Next, do a general physical exam and a focused neurological exam, being sure to include seven important assessments:
- Cerebral exam
- Upper extremity exam
- Coordination exam
- Cranial nerve exam
- Motor reflexes
- Sensory reflexes
- Deep tendon reflexes
There should be no upper extremity findings or myelopathic findings on the exam. There should also be no findings in the leg opposite to the painful leg.
Perform a crossed straight leg raising exam
With the patient lying on their back, gently extend the unaffected leg. If this causes pain in the affected leg, it is a strong sign of nerve root compression. This finding is called a positive crossed straight leg raising exam.
Perform a straight leg raising exam
To perform a straight leg raising exam, gently lift the affected leg and keep it straight, preferably with the patient supine. Raising the leg 10–15° should not increase the pain. If it does, suspect other pathologic disorders (or even malingering).
If the patient's radiating pain is intensified by raising the leg 30–45°, there is a good chance that they’re suffering from radiculopathy from a compressed nerve root. This finding is called a positive straight leg raising exam.
Flexing the ankle while the leg is raised often makes the pain even worse. These maneuvers irritate an afflicted nerve root because they stretch the nerve over the compressive entity (e.g., a herniated disc).
Interestingly, you do not usually see a positive straight leg raise exam in L4 radiculopathies, which tends to be more painful in response to extension of the leg at the hip. This exam is known as a reverse straight leg exam.
Look for related motor dysfunction
Next, look for evidence of related motor dysfunction. Remember, lumbar radiculopathy affects lower motor neurons. So, you should look for typical findings associated with lower motor neuron involvement:
- Decreased tone
- Decreased reflexes
Look for weakness in specific muscle groups. This means that the entire leg should not be weak. Also, it is unusual for a muscle group to have no function. If radiculopathy has been going on long enough, you may see atrophy in the affected muscles. Depending on the severity, this may range from weeks to months.
Affected patients tend to guard a lot, so muscle testing may be unreliable. This is often subconscious, and repeated encouragement usually gets them to make a full effort in each muscle group. If they are showing apparent weakness in several multiple groups, don’t give up! Push the exam until you are convinced of the findings.
Weakness, if present, should follow a pattern consistent with the nerve root being affected:
- L4 compression results in quadriceps weakness.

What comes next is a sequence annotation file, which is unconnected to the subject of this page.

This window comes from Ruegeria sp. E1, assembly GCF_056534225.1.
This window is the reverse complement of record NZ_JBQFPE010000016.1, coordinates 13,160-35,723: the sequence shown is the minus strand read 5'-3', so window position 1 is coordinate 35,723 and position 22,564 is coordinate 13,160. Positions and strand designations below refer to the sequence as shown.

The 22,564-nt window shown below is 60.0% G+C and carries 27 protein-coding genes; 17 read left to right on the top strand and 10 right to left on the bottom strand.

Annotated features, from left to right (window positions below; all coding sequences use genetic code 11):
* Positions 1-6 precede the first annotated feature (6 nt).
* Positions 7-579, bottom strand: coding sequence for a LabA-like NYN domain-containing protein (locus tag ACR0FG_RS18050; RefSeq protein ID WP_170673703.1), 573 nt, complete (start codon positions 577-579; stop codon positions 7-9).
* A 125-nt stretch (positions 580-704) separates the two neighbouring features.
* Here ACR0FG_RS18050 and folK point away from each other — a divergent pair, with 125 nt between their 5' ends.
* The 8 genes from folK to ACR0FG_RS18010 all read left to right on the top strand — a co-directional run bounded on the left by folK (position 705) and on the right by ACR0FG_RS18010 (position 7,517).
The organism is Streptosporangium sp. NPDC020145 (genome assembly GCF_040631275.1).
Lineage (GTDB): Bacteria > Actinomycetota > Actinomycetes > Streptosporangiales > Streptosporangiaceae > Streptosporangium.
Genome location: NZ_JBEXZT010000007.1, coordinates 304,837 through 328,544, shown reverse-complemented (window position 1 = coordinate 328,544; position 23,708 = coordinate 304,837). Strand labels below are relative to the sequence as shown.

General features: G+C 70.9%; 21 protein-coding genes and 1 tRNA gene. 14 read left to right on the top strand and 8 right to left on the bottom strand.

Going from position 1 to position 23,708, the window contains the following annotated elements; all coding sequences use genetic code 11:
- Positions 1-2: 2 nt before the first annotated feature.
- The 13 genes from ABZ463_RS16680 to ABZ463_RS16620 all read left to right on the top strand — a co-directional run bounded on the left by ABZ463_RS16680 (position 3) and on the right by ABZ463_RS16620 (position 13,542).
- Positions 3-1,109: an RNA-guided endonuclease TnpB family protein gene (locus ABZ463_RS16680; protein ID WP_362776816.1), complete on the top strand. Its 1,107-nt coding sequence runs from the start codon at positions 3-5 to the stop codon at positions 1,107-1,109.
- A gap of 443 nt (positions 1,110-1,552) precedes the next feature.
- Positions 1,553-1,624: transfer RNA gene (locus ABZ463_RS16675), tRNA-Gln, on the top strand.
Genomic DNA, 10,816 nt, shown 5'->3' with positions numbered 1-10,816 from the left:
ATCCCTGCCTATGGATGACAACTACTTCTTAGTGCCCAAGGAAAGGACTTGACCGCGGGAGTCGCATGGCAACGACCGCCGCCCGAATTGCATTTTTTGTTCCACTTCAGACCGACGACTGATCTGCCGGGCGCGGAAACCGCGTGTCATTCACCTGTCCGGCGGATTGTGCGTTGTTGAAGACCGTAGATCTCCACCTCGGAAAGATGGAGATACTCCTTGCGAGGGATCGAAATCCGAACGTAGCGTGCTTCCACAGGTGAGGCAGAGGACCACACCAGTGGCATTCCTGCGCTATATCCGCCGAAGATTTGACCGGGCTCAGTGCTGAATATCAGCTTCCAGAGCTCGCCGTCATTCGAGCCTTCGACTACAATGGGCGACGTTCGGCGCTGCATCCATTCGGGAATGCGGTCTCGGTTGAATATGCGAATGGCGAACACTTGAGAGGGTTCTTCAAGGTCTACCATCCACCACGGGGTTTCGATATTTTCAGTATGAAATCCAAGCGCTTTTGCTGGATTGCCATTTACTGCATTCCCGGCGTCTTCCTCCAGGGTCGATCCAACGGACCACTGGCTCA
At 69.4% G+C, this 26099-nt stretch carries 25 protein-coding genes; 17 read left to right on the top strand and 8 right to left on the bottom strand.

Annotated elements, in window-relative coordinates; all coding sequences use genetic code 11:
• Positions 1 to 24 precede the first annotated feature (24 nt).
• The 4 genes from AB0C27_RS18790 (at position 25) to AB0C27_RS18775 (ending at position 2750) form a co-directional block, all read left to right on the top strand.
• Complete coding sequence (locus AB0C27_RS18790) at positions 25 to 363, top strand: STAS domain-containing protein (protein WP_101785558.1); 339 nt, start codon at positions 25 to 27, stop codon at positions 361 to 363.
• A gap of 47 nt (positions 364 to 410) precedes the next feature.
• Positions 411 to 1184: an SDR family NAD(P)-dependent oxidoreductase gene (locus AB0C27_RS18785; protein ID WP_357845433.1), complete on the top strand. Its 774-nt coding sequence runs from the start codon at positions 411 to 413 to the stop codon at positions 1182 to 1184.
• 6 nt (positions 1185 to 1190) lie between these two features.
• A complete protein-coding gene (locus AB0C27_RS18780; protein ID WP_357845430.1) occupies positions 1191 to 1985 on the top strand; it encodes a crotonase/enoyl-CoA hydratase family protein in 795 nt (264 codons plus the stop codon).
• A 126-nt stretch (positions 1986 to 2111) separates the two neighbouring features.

- L5 compression results in weakness in dorsiflexion of the foot and big toe.
- S1 compression results in weakness in plantar flexion of the foot.
Plantar flexion of the foot is best tested by having the patient heel raise on one leg at a time. The gastrocnemius is a strong muscle, and you may not be able to elicit weakness from a manual exam.
Bilateral weakness, or weakness that appears to involve multiple nerve roots, is not consistent with radiculopathy and suggests other disease processes or some psychosomatic element to the exam.
Assess patellar and Achilles reflexes
Reflex findings in patients with lumbar radiculopathy will be asymmetrical. A unilateral diminished reflex suggests nerve root dysfunction. To support your suspicion of lumbar radiculopathy, abnormal reflex findings should be associated with the affected nerve root:
- L4 compression results in a diminished patellar reflex.
- S1 compression produces a diminished Achilles reflex.
Other reflex findings
Hyperreflexia or a positive Babinski sign points to an upper motor neuron process. If the Babinski sign is present, you should be suspicious of a problematic spinal cord or brain and not a lumbar nerve root.
Perform a sensory exam
Do a sharp and light touch sensory exam in both legs and the trunk. Loss of sensation in an entire leg or both legs suggests other diseases or possibly a psychosomatic response.
With lumbar radiculopathy you should ideally find a specific dermatomal distribution of sensory loss that matches the nerve root that you suspect is compressed. However, sensory exams are notoriously inconsistent, so don’t be confused if there is a lack of perfect dermatomal distribution. Sensory loss approximating a whole dermatome or parts of one supports the diagnosis.